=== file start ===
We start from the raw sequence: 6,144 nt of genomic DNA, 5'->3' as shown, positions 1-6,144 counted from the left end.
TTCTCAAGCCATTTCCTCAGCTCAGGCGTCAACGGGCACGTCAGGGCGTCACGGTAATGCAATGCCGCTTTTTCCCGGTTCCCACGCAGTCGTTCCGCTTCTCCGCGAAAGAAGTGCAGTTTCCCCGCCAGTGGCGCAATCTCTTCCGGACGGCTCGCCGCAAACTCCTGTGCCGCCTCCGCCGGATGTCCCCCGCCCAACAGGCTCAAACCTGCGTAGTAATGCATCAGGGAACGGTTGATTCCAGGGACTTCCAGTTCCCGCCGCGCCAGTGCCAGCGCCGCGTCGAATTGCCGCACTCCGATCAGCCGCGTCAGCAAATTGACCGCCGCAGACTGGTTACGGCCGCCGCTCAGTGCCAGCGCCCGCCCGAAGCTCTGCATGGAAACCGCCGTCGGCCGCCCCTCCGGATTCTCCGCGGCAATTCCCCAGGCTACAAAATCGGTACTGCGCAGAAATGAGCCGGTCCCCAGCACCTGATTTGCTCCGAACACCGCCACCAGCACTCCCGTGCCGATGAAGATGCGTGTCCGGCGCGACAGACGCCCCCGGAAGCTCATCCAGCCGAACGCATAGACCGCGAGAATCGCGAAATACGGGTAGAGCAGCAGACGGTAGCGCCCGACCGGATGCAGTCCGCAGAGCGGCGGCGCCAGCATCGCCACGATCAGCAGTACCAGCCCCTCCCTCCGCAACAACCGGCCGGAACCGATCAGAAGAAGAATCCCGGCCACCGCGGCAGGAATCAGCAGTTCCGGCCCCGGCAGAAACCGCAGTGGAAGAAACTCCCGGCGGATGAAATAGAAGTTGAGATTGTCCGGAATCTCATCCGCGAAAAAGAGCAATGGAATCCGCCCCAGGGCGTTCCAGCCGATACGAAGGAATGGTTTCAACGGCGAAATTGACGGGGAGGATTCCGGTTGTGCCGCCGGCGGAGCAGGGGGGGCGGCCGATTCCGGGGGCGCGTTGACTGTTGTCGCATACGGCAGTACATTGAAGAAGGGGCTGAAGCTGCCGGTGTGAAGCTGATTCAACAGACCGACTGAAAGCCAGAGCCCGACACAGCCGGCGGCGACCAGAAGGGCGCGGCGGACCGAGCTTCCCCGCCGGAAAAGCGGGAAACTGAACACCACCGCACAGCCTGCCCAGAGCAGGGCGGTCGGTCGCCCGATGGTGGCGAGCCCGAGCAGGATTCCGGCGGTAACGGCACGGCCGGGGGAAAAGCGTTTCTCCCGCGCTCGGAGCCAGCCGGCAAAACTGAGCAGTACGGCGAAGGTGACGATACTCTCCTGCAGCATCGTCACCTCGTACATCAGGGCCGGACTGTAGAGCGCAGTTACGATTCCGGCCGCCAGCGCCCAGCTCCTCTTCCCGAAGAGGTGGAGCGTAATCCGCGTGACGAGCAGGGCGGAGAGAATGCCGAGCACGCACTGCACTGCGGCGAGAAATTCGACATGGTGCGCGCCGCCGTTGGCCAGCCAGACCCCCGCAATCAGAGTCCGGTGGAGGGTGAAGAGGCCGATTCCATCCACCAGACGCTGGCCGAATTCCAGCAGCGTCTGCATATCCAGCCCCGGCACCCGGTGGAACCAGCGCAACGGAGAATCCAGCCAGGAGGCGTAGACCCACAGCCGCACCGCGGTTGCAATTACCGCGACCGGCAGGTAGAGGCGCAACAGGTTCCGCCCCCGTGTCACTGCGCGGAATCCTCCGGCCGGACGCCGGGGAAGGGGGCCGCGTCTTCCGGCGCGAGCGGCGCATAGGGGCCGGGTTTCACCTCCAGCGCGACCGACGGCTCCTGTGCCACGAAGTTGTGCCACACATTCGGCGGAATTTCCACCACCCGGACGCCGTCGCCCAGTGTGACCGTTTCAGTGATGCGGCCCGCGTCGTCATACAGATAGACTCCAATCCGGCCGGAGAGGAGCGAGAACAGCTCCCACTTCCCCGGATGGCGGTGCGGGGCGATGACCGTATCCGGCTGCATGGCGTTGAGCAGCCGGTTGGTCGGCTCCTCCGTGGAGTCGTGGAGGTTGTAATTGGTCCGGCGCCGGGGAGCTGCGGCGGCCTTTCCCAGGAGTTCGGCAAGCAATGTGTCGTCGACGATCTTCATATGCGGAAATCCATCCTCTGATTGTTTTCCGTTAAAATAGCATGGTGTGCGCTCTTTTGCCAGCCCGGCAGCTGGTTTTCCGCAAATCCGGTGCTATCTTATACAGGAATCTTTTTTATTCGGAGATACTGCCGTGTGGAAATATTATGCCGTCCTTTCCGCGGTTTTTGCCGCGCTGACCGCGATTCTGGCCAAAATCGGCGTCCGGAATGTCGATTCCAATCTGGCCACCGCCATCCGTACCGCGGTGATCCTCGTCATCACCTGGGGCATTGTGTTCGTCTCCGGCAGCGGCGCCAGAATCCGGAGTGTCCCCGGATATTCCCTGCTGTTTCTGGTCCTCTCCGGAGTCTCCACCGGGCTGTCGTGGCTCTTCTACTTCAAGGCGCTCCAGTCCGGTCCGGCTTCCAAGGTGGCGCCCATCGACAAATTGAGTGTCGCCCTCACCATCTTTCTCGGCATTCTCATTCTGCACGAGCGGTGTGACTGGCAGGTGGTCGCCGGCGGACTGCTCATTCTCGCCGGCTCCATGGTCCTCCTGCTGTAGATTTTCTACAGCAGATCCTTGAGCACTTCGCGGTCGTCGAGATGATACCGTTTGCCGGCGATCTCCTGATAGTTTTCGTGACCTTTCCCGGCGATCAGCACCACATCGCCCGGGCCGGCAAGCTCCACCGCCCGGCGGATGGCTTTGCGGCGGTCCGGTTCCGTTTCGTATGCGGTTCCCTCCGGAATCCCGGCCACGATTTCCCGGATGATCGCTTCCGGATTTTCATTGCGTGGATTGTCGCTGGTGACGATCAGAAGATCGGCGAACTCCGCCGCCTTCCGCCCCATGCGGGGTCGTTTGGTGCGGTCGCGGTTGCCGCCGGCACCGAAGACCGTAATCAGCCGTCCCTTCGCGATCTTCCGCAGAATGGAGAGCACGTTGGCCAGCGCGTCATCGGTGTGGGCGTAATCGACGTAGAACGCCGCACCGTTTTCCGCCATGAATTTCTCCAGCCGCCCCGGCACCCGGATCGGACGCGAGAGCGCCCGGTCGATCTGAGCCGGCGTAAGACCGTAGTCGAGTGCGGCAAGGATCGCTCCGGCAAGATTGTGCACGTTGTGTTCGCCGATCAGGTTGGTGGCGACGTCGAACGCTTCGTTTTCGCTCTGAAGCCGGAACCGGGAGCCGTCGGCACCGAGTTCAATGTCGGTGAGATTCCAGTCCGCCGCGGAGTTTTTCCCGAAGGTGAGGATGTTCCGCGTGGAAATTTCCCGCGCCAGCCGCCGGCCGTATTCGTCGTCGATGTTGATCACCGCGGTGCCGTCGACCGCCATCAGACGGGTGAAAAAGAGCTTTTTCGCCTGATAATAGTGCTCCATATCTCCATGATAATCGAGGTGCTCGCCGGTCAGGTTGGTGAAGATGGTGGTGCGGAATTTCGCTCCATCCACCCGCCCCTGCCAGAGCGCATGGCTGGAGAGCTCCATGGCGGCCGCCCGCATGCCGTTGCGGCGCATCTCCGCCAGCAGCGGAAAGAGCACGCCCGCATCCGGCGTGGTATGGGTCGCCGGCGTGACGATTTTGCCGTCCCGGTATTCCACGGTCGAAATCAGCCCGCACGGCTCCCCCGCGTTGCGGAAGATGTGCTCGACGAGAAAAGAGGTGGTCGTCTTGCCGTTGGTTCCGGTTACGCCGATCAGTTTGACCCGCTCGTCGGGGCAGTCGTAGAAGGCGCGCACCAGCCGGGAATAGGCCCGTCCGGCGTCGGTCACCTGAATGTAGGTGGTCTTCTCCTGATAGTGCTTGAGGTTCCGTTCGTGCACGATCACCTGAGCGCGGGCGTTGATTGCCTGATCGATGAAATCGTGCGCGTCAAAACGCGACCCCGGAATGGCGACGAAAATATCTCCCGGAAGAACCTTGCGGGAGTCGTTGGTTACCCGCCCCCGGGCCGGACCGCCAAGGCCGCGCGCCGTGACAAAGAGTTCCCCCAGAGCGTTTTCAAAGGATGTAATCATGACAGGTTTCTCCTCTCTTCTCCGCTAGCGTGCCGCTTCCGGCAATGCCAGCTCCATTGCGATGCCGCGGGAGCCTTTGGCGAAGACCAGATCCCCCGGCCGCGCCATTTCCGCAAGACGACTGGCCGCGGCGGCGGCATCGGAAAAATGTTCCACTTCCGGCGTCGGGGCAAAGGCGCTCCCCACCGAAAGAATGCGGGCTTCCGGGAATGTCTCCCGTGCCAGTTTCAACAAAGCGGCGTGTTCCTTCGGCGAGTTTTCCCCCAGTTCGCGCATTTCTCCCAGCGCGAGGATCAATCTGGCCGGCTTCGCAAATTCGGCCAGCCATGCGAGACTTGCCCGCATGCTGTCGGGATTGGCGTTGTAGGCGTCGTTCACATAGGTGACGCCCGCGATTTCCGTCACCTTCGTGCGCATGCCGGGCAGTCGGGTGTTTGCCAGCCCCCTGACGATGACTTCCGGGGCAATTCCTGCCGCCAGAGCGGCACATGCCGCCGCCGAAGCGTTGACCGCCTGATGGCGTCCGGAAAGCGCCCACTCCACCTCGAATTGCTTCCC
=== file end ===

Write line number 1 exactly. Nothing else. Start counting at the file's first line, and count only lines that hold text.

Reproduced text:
We start from the raw sequence: 6,144 nt of genomic DNA, 5'->3' as shown, positions 1-6,144 counted from the left end.